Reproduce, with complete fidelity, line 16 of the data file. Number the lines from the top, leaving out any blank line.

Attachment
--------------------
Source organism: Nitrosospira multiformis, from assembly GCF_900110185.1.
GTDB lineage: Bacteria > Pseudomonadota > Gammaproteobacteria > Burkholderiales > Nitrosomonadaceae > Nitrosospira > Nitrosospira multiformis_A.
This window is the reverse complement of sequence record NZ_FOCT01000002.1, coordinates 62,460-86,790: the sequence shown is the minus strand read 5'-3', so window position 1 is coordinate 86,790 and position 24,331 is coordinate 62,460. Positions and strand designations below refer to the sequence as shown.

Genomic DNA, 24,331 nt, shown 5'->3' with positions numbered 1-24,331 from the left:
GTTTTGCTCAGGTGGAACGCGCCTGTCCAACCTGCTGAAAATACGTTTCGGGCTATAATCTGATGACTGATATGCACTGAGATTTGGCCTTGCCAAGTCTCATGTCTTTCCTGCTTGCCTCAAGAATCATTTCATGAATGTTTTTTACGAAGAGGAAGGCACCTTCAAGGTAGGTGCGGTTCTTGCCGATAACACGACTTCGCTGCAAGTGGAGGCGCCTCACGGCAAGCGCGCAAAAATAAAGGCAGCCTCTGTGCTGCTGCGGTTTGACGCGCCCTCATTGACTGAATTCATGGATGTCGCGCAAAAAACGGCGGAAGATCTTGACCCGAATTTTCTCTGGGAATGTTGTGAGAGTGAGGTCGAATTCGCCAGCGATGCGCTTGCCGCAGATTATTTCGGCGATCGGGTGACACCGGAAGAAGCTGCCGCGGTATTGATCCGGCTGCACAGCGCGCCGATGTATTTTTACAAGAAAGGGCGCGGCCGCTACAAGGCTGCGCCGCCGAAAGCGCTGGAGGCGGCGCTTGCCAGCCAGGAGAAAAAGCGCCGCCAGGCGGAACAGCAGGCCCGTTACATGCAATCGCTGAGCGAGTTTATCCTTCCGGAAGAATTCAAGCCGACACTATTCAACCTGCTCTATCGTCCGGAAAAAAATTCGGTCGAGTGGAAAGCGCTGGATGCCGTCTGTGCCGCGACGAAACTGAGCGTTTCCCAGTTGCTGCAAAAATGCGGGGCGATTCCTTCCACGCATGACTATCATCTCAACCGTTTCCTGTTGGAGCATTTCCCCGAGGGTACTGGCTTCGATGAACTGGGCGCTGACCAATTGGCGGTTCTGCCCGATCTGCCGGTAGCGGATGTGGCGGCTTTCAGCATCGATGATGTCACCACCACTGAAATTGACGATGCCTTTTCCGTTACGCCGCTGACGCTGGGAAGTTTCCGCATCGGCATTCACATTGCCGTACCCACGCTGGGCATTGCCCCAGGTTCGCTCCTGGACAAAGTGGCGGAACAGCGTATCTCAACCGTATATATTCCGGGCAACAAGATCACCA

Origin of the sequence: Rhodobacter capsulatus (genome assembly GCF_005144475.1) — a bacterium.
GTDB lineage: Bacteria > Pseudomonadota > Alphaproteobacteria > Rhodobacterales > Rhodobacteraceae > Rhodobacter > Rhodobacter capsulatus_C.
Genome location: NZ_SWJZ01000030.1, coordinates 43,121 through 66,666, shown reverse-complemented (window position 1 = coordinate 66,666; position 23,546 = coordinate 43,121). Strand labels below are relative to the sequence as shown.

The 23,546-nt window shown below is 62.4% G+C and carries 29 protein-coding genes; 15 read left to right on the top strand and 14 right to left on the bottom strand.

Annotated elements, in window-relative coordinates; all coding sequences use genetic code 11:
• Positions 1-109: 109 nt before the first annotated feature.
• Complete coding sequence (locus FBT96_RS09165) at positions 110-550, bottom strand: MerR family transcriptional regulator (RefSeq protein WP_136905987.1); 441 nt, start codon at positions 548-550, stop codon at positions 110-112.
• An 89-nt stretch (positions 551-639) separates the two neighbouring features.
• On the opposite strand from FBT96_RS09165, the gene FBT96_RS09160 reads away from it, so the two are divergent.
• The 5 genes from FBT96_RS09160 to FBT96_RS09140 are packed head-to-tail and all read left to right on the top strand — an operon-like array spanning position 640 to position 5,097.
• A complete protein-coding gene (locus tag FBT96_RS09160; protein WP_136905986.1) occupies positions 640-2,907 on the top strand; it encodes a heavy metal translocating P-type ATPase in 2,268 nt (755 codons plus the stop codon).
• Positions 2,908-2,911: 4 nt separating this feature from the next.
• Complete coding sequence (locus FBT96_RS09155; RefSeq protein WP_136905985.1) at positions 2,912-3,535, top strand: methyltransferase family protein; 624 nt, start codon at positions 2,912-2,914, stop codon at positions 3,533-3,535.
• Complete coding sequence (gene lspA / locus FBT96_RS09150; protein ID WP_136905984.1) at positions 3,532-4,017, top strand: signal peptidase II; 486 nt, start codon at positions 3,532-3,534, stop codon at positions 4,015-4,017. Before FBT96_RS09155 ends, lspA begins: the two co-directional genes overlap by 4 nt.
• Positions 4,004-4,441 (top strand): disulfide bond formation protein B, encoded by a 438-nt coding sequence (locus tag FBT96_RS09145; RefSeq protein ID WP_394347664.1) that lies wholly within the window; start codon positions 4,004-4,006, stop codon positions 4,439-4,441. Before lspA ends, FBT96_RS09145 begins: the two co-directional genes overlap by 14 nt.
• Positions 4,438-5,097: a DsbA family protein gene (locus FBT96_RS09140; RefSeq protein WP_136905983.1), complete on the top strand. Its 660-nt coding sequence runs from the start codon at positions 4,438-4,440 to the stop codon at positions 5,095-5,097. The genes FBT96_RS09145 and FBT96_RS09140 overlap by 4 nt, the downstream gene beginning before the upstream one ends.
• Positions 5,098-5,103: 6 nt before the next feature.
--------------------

• A complete protein-coding gene (locus tag FBT96_RS09160; protein WP_136905986.1) occupies positions 640-2,907 on the top strand; it encodes a heavy metal translocating P-type ATPase in 2,268 nt (755 codons plus the stop codon).